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Suffolk concern over school safety as DfE reveals sprinklers are not mandatory

PUBLISHED: 11:20 24 April 2020 | UPDATED: 11:20 24 April 2020

Suffolk County Council has made sprinkler systems mandatory in all new special schools after the DfE refused to fund them. Picture: GREGG BROWN

Suffolk County Council has made sprinkler systems mandatory in all new special schools after the DfE refused to fund them. Picture: GREGG BROWN

Education chiefs in Suffolk have approved plans which mean all new-build special educational needs schools must be equipped with sprinkler systems, after it emerged the Department for Education did not make the system mandatory.

Suffolk County Council Labour education spokesman Jack Abbott said he was Suffolk County Council Labour education spokesman Jack Abbott said he was "deeply concerned" it wasn't mandatory for mainstream schools too. Picture: SARAH LUCY BROWN

A report published last week revealed the shock news that the Department for Education did not fund sprinkler systems in new schools it designed – and did not even make it a mandatory requirement.

MORE: Locations revealed for new Suffolk special schools

It meant that the council was forced to adopt a policy this week which requires all new-build SEND schools to have the fire-safety system in place going forward. Contributions from developers are expected to fund those so as not to leave the council footing the bill.

According to the DfE, fire safety features were designed to ensure new schools were safe but did not necessarily mean they had to be sprinklers.

A spokeswoman said: “All schools are required to have an up-to-date fire risk assessment and to conduct regular fire drills – and all new school buildings must be signed-off by an inspector to certify that they meet the requirements of building regulations.

Conservative cabinet member for education at Suffolk County Council, Mary Evans, said the new build SEND schools coming forward in the county meant the policy was necessary. Picture: GREGG BROWNConservative cabinet member for education at Suffolk County Council, Mary Evans, said the new build SEND schools coming forward in the county meant the policy was necessary. Picture: GREGG BROWN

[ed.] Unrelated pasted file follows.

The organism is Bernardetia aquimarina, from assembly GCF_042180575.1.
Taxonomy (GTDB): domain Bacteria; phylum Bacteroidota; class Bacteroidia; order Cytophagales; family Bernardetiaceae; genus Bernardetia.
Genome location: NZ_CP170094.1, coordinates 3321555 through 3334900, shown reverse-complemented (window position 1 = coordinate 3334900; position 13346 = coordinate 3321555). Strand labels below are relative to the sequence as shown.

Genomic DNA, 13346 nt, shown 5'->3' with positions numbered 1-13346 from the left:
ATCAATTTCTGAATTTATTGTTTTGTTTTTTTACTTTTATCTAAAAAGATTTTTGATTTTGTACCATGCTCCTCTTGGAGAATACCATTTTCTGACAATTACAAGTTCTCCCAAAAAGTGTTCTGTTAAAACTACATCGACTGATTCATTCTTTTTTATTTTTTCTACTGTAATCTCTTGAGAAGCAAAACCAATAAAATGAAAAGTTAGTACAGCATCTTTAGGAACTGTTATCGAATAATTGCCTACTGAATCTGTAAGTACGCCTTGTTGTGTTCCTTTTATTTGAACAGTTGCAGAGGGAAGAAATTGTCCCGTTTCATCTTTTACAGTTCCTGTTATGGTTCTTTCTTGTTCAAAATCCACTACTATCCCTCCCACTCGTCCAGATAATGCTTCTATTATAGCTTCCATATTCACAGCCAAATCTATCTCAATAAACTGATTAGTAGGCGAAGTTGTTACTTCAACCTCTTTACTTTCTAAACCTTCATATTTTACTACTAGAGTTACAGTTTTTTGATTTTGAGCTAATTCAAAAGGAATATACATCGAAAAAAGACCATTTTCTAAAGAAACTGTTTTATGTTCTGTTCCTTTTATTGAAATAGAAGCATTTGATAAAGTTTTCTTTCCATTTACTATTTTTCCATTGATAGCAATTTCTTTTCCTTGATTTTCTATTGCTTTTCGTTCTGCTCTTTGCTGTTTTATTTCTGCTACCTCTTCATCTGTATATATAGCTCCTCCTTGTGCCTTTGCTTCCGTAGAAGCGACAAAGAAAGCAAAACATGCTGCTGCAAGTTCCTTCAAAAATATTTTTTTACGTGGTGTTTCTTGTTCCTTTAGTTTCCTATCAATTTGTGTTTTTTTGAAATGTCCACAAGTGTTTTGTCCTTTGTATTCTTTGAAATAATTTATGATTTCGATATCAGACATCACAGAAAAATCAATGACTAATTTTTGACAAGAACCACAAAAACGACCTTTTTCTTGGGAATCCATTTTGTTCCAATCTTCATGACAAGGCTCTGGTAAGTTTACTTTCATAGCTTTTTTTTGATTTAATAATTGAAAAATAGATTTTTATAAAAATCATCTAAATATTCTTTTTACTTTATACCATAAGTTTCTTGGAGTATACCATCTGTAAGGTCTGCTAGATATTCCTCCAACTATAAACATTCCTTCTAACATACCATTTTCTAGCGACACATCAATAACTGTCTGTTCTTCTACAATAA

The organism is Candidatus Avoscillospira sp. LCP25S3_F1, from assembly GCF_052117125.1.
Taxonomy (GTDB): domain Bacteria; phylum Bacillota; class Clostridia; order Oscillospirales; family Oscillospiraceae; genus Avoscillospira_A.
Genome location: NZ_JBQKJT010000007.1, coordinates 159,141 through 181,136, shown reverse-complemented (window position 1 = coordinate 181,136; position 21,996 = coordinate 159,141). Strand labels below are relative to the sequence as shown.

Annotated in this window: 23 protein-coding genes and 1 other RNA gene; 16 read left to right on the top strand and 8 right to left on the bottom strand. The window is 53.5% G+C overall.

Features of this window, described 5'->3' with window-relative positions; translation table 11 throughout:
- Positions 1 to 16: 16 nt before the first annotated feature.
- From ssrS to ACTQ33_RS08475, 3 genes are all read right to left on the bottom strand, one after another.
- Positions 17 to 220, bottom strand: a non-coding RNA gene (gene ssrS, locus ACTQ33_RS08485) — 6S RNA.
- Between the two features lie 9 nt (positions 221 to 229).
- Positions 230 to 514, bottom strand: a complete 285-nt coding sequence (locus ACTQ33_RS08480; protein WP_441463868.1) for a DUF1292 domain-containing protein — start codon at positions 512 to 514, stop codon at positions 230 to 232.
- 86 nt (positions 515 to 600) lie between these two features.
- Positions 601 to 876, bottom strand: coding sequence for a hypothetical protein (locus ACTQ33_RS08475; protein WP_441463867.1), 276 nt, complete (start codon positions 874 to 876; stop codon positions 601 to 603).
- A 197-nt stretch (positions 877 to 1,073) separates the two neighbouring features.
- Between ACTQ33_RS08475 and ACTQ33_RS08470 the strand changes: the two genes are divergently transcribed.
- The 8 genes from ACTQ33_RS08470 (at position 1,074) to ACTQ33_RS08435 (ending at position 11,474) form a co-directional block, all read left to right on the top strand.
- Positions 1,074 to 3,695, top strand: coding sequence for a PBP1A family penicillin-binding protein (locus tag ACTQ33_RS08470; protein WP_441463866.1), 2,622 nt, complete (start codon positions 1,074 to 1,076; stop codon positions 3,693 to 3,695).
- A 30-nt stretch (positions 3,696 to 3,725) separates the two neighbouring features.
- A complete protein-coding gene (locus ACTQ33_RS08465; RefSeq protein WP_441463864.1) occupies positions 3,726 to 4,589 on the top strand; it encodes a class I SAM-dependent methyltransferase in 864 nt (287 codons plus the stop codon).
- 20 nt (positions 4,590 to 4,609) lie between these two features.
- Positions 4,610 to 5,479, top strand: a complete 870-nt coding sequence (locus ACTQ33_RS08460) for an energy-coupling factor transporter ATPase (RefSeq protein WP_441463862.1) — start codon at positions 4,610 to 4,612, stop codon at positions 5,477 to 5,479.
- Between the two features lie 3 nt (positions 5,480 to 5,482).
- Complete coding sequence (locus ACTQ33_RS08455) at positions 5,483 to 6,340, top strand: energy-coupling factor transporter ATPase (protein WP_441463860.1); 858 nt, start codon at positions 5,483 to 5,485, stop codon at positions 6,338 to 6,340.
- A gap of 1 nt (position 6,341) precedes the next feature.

“Where sprinklers are considered necessary to protect pupils and staff, they must be installed.”

On Tuesday, Suffolk County Council chief executive Nicola Beach approved the policy on inclusion of sprinklers for all new-build SEND schools. She delegated authority to officers if mainstream schools required them in future.

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The council’s cabinet was unable to meet to decide the matter, which meant the chief executive was able to approve the decision under delegated powers.

But Jack Abbott, education spokesman for the opposition Labour group, said he was “deeply concerned”.

“The National Fire Chiefs Council has repeatedly demanded the installation of sprinklers in all new and refurbished schools, yet, after this decision, it will still not be mandatory to fit them in Suffolk’s mainstream schools,” he said.

“It feels like there is an ongoing disagreement between the Conservatives in central government and those at Suffolk County Council over who is ultimately responsible for funding these critical safety measures.

“It would be shocking if a money dispute led to the disregarding of expert advice and risked the safety of our staff and children.”

Councillor Mary Evans, Conservative cabinet member for children’s services, education and skills, said the new build SEND schools being developed in the county meant it was a necessary policy to ensure the safety of pupils.

She said: “I am pleased that the decision has been made to include sprinkler systems in all of the new build special schools.

“The council is commissioning a number of new special schools which will open in the next two years and, given the vulnerability of pupils with special educational needs and the high cost of the specialist equipment fitted in these schools, it is important to ensure these buildings are as well protected as they can be in the event of a fire.”


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